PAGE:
Mr. Sandeep Yadav

Senior Vice President, Head – Fixed Income, DSP Mutual Fund

Mr. Sandeep has a total work experience of almost 20 years.
He joined DSP Investment Managers in September 2021 as Senior Vice President Fixed Income Investments, Sandeep has previously worked for Yes Bank, and had headed the Derivatives Structuring, Fixed Income Trading and Primary Dealership. Prior to that Sandeep had worked in Technology space in Cognizant Technologies, Hughes Services and Mahindra British Telecom.
He is a Computer Engineer (Pune University) and PGDBM (IIM Bangalore). Sandeep is also a CFA chartered holder.

Q . Investors are concerned about an imminent hike in interest rates. With the US Fed raising rates, most analysts believe the RBI may also start hiking rates in the coming months. What are your views on it?

Answer : We think that the RBI will start hiking rates this year, clearly stating that the monetary policy will pivot to addressing inflation rather than growth concerns. A clear sign was increasing inflation forecast from 4.5% for FY23 to 5.7% in the April meeting, which is close to RBI’s stated upper band of 6%. The Fed’s hikes are also data dependent and indeed the US is showing strong growth. However, if one shifts focus to Europe or UK, the language is still mixed as they are unsure of their growth.

Q . What would be your argument in favour of debt funds when traditional fixed income instruments at the short end of maturity are offering better returns?

Answer : Mutual funds provide a diversified basket of instruments that addresses certain risk issues. Also, by short end we presume that you mean liquid plan, ultra-short and low duration. Note that these funds will reprice quickly based on market movement in yields (we at DSP maintain such ladders to address reinvestment/liquidity risks) – so there will be times when traditional investments offer better returns, but the mutual funds will catch up and surpass these returns.

Q . According to you, what will be the impact of the rise in global crude oil prices on the debt market as uncertainty on the geopolitical front is still looming?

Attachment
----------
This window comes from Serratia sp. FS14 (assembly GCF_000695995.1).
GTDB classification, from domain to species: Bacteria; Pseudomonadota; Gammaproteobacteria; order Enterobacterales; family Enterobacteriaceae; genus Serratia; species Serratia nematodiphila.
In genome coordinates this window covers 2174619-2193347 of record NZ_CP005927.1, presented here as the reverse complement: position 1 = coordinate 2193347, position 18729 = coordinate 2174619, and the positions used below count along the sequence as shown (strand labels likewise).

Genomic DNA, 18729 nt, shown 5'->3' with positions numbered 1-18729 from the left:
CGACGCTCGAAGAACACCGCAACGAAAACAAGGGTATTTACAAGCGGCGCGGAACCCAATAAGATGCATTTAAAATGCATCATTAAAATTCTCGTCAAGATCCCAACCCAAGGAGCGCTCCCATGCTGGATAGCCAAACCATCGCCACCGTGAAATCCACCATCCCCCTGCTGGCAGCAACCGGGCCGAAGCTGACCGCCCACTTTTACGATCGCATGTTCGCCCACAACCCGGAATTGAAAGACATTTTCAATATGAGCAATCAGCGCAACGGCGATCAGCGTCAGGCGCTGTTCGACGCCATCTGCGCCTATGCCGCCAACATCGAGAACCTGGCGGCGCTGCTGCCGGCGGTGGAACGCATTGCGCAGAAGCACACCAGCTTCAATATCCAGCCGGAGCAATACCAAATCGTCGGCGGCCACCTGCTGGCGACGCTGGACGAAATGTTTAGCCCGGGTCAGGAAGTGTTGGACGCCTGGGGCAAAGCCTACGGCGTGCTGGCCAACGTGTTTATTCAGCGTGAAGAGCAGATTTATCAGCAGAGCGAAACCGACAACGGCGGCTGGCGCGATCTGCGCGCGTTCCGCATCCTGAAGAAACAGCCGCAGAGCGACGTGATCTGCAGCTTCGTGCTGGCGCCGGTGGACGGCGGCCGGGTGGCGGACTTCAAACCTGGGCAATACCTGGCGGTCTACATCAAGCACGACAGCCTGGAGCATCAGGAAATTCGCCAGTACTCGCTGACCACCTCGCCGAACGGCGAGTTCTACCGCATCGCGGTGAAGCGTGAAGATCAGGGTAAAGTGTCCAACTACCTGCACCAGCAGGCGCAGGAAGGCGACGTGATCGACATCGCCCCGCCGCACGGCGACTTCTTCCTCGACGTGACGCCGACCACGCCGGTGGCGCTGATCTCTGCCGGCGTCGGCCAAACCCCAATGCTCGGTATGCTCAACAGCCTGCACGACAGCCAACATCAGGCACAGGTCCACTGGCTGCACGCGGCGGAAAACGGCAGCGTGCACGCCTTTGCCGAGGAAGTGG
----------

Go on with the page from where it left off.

Answer : The simplest part of the question to answer is that a rise in crude oil prices is generally unfavourable to debt markets. A USD 5/bl increase in oil prices causes an estimated 0.2% of GDP (USD 7bn) widening of the current account deficit and add ~10bps to inflation (~20bps including indirect). The tricky part is this – oil seems to be a commodity that we either have too much or too little of. The same shift in geopolitical situation can cause Iranian and Venezuelan oil back into the market, and cause prices to fall. If one removes the geopolitical issues and the risk premia that causes build up in speculative positions, the reason why oil prices did go up was the demand (as economies were opening up) – supply (as OPEC was controlling supply) gap. This we can expect to normalize in H2FY22. Oil is a focus commodity, but several others add to the inflation basket – food, base metals etc. They all appear to be volatile.

Q . Poor returns offered by debt mutual funds have been worrying many debt fund investors. Do you think the situation will improve?

Answer : Yes, it will is easy to say, but when is the difficult answer. Till now, the bond market was confronted where the central banks kept policy easy – low interest rates and abundant liquidity – to address the pandemic related concerns. Note that even before the pandemic hit, the Central Banks had a dismal outlook on growth and were fighting for inflation rather than inflation. However, this situation appears to be changing, and the investors are likely to get better real returns (that is yield – inflation) going forward. Among the factors that are affecting interest rates locally is the large INR 14.5trn borrowing program by the Government, a supply which we think is difficult to absorb without some sort of RBI support. In an environment that RBI has already been a large buyer of government securities and is fighting inflation, we have to wait for cues from that. Already, in the developed world there are some growth concerns as we mentioned earlier. Through FY23, we may expect interest rates to peak basis what we know now.

Q . In the current scenario, which debt fund category is best suitable for an investor with a horizon of 1-2 years?

Answer : In an uncertain world, it is best equally to focus on risk rather than returns. Given the time horizon mentioned as 1-2 years, investors would do better to invest in scheme with a duration of less than 2 years – e.g. up to short term plans.

Q . What is the investment strategy being followed by your flagship debt funds? How are you selecting the securities?

Answer : Our investment strategy starts with our market view – we expect interest rates to rise in the near-term, and hence are positioned in the lower end of duration bands for most schemes. The duration can be constructed in many ways – for example, a 1 year can be made of just 1 year securities, or 80% cash and 20% in 5 year duration papers. The strategy on that depends on the scheme, the volatility that is associated with arriving at the returns, and many near-term factors on interest rate drivers including demand-supply. As of now, we have reduced the barbell. On the choice of credit papers, we are driven by the liquidity of the papers, and governance risk associated with the Companies. In fact, much of our effort goes in addressing governance risks.

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